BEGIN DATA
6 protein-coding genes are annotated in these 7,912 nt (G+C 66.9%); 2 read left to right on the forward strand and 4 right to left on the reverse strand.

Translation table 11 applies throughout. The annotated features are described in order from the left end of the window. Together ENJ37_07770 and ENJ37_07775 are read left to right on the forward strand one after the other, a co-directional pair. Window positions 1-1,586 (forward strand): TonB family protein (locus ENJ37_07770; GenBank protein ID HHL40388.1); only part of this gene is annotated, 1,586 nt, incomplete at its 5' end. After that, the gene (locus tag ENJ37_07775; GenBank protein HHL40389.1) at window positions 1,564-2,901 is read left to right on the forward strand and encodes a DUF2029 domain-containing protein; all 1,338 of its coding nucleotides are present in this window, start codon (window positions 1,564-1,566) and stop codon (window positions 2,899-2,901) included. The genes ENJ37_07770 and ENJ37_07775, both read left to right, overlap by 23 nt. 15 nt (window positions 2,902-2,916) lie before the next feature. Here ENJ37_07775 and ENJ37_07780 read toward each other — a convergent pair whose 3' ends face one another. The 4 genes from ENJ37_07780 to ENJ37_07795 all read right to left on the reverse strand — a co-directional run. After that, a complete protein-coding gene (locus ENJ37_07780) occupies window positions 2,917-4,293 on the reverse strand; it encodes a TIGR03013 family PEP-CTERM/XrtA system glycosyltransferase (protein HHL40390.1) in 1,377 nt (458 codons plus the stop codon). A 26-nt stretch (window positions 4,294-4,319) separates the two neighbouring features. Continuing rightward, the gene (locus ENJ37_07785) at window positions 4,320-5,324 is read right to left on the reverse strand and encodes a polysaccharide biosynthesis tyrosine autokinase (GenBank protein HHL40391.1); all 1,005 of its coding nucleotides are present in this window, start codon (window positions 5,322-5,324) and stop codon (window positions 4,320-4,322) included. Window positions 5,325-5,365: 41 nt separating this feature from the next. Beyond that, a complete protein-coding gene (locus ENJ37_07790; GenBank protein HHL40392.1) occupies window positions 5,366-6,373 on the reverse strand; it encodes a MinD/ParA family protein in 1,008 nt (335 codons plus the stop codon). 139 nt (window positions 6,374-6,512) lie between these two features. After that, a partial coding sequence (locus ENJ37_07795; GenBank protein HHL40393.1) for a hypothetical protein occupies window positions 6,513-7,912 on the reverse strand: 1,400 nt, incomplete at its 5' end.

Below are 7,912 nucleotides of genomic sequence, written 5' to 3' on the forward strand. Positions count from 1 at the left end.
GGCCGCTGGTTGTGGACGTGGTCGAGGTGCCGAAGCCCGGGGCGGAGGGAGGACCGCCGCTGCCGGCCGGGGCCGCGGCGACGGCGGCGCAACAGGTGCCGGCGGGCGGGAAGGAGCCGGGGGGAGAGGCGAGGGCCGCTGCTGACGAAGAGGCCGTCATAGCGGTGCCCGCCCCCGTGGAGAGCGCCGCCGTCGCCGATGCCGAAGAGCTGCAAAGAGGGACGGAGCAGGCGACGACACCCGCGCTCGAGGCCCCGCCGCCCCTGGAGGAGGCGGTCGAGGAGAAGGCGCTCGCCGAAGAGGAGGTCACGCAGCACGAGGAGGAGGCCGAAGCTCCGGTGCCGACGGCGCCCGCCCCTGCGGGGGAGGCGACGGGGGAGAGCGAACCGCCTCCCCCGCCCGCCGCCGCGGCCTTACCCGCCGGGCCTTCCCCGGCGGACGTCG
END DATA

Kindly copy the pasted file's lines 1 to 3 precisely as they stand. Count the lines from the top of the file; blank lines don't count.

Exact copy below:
6 protein-coding genes are annotated in these 7,912 nt (G+C 66.9%); 2 read left to right on the forward strand and 4 right to left on the reverse strand.

Translation table 11 applies throughout. The annotated features are described in order from the left end of the window. Together ENJ37_07770 and ENJ37_07775 are read left to right on the forward strand one after the other, a co-directional pair. Window positions 1-1,586 (forward strand): TonB family protein (locus ENJ37_07770; GenBank protein ID HHL40388.1); only part of this gene is annotated, 1,586 nt, incomplete at its 5' end. After that, the gene (locus tag ENJ37_07775; GenBank protein HHL40389.1) at window positions 1,564-2,901 is read left to right on the forward strand and encodes a DUF2029 domain-containing protein; all 1,338 of its coding nucleotides are present in this window, start codon (window positions 1,564-1,566) and stop codon (window positions 2,899-2,901) included. The genes ENJ37_07770 and ENJ37_07775, both read left to right, overlap by 23 nt. 15 nt (window positions 2,902-2,916) lie before the next feature. Here ENJ37_07775 and ENJ37_07780 read toward each other — a convergent pair whose 3' ends face one another. The 4 genes from ENJ37_07780 to ENJ37_07795 all read right to left on the reverse strand — a co-directional run. After that, a complete protein-coding gene (locus ENJ37_07780) occupies window positions 2,917-4,293 on the reverse strand; it encodes a TIGR03013 family PEP-CTERM/XrtA system glycosyltransferase (protein HHL40390.1) in 1,377 nt (458 codons plus the stop codon). A 26-nt stretch (window positions 4,294-4,319) separates the two neighbouring features. Continuing rightward, the gene (locus ENJ37_07785) at window positions 4,320-5,324 is read right to left on the reverse strand and encodes a polysaccharide biosynthesis tyrosine autokinase (GenBank protein HHL40391.1); all 1,005 of its coding nucleotides are present in this window, start codon (window positions 5,322-5,324) and stop codon (window positions 4,320-4,322) included. Window positions 5,325-5,365: 41 nt separating this feature from the next. Beyond that, a complete protein-coding gene (locus ENJ37_07790; GenBank protein HHL40392.1) occupies window positions 5,366-6,373 on the reverse strand; it encodes a MinD/ParA family protein in 1,008 nt (335 codons plus the stop codon). 139 nt (window positions 6,374-6,512) lie between these two features. After that, a partial coding sequence (locus ENJ37_07795; GenBank protein HHL40393.1) for a hypothetical protein occupies window positions 6,513-7,912 on the reverse strand: 1,400 nt, incomplete at its 5' end.

Below are 7,912 nucleotides of genomic sequence, written 5' to 3' on the forward strand. Positions count from 1 at the left end.